Labels like codependent and narcissist can help us find our way through big, hard-to-understand experiences. But if we want to heal and make positive changes, eventually we have to drop them.
If you’ve been through a traumatic divorce or breakup, chances are pretty good that you view your ex as a narcissist. It may not be entirely accurate by the psychology professions’s DSM-5 standards, but it can be a handy way to put a label on what the hell just happened to you.
When I first learned about narcissism, it helped me make better sense of why and how my marriage ended. I got a little obsessed with it and spent time on websites like www.melanietoniaevans.com, which can be useful at first. But as time went on, I dropped it.
It wasn’t until recently that I realized why I stopped using the narcissist label: writing off our divorce or breakup as another case of narcissism limits us and keeps us stuck. Here’s why.
3 Good Reasons to Drop the Narcissist Label
1. It demonizes the other person. If you walk by a dog and he growls and bares his teeth at you, how do you feel about that dog? Now imagine you look more closely and notice the dog has his leg stuck in a painful trap. Does it alter your opinion of the dog? Ultimately we’re all operating from our wounds and conditioning, and some of us have had more extreme experiences than others. It’s not our place to label another human and assume to know the reasons and intentions behind their behaviors. (For a deeper dive into this, check out The Myth of Narcissism, written by a self-identified altruistic narcissist.)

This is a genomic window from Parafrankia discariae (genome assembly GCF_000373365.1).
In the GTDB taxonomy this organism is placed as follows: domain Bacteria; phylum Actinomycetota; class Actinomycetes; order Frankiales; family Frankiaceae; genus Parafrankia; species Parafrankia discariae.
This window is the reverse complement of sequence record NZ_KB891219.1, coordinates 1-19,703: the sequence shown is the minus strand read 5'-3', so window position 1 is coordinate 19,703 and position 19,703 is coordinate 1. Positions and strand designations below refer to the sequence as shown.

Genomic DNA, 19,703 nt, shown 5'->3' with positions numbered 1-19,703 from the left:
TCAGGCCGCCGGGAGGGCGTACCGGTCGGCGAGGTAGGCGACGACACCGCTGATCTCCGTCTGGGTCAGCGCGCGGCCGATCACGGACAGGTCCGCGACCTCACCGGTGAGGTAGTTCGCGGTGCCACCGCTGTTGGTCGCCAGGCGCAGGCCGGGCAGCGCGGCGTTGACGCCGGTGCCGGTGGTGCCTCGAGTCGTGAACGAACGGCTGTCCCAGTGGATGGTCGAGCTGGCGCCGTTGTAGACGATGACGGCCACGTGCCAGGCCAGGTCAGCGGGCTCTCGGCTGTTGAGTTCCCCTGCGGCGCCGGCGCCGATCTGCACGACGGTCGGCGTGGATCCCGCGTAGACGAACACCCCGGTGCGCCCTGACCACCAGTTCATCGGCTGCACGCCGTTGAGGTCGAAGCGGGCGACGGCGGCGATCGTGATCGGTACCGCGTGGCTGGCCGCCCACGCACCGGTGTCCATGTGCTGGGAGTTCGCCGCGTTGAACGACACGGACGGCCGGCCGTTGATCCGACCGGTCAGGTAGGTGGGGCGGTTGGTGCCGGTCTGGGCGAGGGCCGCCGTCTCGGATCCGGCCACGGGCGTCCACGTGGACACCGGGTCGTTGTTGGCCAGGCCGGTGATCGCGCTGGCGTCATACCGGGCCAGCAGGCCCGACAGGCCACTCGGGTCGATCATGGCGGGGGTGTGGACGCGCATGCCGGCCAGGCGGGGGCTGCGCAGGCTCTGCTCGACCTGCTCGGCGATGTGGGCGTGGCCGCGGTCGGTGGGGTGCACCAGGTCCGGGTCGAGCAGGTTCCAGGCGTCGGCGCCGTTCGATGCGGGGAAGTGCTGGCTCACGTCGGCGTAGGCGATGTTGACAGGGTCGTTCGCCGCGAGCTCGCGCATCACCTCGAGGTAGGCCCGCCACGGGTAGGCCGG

2. It blinds us to our own self-sabotaging patterns. A mentor once sat me down and broke the news that I am every bit as dangerous to myself as the so-called narcissist. Until we learn to recognize our own faults—and believe me, we all have them—we’ll find ourselves stuck in the same old relationship patterns year after year.
3. It alters our path to moving forward with life. I know because I did it. If you think what happened to you is because your ex is a narcissist, you’ll probably move forward by trying to avoid falling in love with another narcissist. Consequently, you’ll spend all your energy on analyzing and fearing others rather than examining and healing yourself, which is where the gold lies.
When we work on ourselves instead of focusing so much on others, the end game is that we become more whole and naturally attract healthier people into our lives. It doesn’t mean we’ll stop getting hurt, but we will stop getting duped. We’ll learn to lead with love instead of fear, operate with healthy boundaries, and have the courage to stay authentic through the hurt and painful changes that are inherent in life and love.
What labels have you used to make sense of your trauma? If you dropped those labels, what is it that you would have to look at with fresh eyes?
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